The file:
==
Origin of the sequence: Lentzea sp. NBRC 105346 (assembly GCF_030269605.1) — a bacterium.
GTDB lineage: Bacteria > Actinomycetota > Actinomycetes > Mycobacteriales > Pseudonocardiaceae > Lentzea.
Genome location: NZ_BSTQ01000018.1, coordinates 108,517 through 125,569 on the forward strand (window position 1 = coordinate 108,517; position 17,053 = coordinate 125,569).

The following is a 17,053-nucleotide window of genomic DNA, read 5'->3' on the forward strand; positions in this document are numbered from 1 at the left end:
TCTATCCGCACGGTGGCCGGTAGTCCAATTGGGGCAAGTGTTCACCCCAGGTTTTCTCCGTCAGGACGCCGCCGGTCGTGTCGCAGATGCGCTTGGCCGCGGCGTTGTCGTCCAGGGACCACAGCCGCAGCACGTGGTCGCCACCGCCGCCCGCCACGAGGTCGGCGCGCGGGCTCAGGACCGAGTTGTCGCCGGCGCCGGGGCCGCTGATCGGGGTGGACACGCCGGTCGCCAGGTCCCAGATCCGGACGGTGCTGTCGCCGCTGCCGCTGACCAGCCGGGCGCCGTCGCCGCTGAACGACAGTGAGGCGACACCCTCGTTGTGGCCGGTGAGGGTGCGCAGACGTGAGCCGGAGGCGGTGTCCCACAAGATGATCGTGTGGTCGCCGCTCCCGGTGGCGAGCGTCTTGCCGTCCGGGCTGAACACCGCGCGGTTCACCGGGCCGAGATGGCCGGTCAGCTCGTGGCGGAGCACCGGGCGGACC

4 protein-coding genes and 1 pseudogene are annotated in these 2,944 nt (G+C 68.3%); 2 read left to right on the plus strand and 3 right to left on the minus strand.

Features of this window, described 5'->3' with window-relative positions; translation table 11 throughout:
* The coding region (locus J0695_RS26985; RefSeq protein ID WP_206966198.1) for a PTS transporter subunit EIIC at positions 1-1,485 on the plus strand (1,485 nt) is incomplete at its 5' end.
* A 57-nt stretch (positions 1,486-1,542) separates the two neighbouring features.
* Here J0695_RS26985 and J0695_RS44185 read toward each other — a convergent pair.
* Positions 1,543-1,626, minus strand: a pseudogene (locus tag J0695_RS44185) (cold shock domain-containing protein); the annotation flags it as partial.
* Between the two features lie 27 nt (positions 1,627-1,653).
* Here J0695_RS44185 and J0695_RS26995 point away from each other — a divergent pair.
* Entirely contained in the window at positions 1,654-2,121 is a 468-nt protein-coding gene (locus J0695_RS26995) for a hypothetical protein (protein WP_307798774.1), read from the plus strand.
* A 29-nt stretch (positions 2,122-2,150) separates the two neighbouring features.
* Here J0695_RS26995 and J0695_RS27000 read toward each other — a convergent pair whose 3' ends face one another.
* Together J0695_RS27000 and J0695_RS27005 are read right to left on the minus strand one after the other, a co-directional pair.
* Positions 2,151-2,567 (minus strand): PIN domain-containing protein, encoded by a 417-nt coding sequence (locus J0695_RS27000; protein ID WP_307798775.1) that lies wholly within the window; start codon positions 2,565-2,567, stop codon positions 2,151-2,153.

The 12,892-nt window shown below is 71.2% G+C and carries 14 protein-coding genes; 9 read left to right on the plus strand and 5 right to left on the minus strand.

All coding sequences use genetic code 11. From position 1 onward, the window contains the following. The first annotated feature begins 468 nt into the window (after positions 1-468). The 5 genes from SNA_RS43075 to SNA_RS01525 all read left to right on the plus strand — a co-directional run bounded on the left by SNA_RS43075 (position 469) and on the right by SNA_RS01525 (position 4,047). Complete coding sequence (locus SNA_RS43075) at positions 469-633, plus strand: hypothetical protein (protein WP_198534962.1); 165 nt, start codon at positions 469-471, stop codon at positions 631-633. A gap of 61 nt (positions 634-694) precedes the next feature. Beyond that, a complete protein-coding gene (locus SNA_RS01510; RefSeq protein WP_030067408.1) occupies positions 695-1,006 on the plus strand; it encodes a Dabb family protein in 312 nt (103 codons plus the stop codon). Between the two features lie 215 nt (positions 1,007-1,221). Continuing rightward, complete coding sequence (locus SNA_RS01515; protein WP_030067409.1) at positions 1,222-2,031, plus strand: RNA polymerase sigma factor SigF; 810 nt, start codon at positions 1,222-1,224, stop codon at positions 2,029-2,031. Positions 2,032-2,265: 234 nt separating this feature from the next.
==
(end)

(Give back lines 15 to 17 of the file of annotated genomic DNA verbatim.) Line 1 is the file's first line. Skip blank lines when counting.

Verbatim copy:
* A 29-nt stretch (positions 2,122-2,150) separates the two neighbouring features.
* Here J0695_RS26995 and J0695_RS27000 read toward each other — a convergent pair whose 3' ends face one another.
* Together J0695_RS27000 and J0695_RS27005 are read right to left on the minus strand one after the other, a co-directional pair.